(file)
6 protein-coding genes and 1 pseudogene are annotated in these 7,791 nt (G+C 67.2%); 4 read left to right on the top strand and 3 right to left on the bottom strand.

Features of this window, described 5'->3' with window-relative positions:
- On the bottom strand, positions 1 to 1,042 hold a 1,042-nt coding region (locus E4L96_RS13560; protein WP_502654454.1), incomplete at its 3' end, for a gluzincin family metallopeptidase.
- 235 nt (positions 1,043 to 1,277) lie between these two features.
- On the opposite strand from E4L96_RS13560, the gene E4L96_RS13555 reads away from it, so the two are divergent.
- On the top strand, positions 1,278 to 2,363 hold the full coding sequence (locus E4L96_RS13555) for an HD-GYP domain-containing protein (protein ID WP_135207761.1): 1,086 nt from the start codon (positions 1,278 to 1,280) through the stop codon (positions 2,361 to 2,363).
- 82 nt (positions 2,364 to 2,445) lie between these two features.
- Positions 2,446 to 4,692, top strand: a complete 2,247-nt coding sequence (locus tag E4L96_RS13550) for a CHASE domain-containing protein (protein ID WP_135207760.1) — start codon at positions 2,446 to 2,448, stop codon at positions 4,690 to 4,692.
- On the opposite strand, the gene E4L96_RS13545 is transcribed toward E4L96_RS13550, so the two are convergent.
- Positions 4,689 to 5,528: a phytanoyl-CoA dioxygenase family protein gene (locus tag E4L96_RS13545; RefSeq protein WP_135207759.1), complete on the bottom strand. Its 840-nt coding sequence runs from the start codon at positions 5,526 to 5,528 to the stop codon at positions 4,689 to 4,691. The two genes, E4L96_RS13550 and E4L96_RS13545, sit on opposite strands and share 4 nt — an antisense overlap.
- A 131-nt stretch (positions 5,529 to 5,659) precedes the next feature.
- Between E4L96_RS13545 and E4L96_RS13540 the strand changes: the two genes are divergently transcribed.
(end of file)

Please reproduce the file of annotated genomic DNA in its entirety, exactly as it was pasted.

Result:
6 protein-coding genes and 1 pseudogene are annotated in these 7,791 nt (G+C 67.2%); 4 read left to right on the top strand and 3 right to left on the bottom strand.

Features of this window, described 5'->3' with window-relative positions:
- On the bottom strand, positions 1 to 1,042 hold a 1,042-nt coding region (locus E4L96_RS13560; protein WP_502654454.1), incomplete at its 3' end, for a gluzincin family metallopeptidase.
- 235 nt (positions 1,043 to 1,277) lie between these two features.
- On the opposite strand from E4L96_RS13560, the gene E4L96_RS13555 reads away from it, so the two are divergent.
- On the top strand, positions 1,278 to 2,363 hold the full coding sequence (locus E4L96_RS13555) for an HD-GYP domain-containing protein (protein ID WP_135207761.1): 1,086 nt from the start codon (positions 1,278 to 1,280) through the stop codon (positions 2,361 to 2,363).
- 82 nt (positions 2,364 to 2,445) lie between these two features.
- Positions 2,446 to 4,692, top strand: a complete 2,247-nt coding sequence (locus tag E4L96_RS13550) for a CHASE domain-containing protein (protein ID WP_135207760.1) — start codon at positions 2,446 to 2,448, stop codon at positions 4,690 to 4,692.
- On the opposite strand, the gene E4L96_RS13545 is transcribed toward E4L96_RS13550, so the two are convergent.
- Positions 4,689 to 5,528: a phytanoyl-CoA dioxygenase family protein gene (locus tag E4L96_RS13545; RefSeq protein WP_135207759.1), complete on the bottom strand. Its 840-nt coding sequence runs from the start codon at positions 5,526 to 5,528 to the stop codon at positions 4,689 to 4,691. The two genes, E4L96_RS13550 and E4L96_RS13545, sit on opposite strands and share 4 nt — an antisense overlap.
- A 131-nt stretch (positions 5,529 to 5,659) precedes the next feature.
- Between E4L96_RS13545 and E4L96_RS13540 the strand changes: the two genes are divergently transcribed.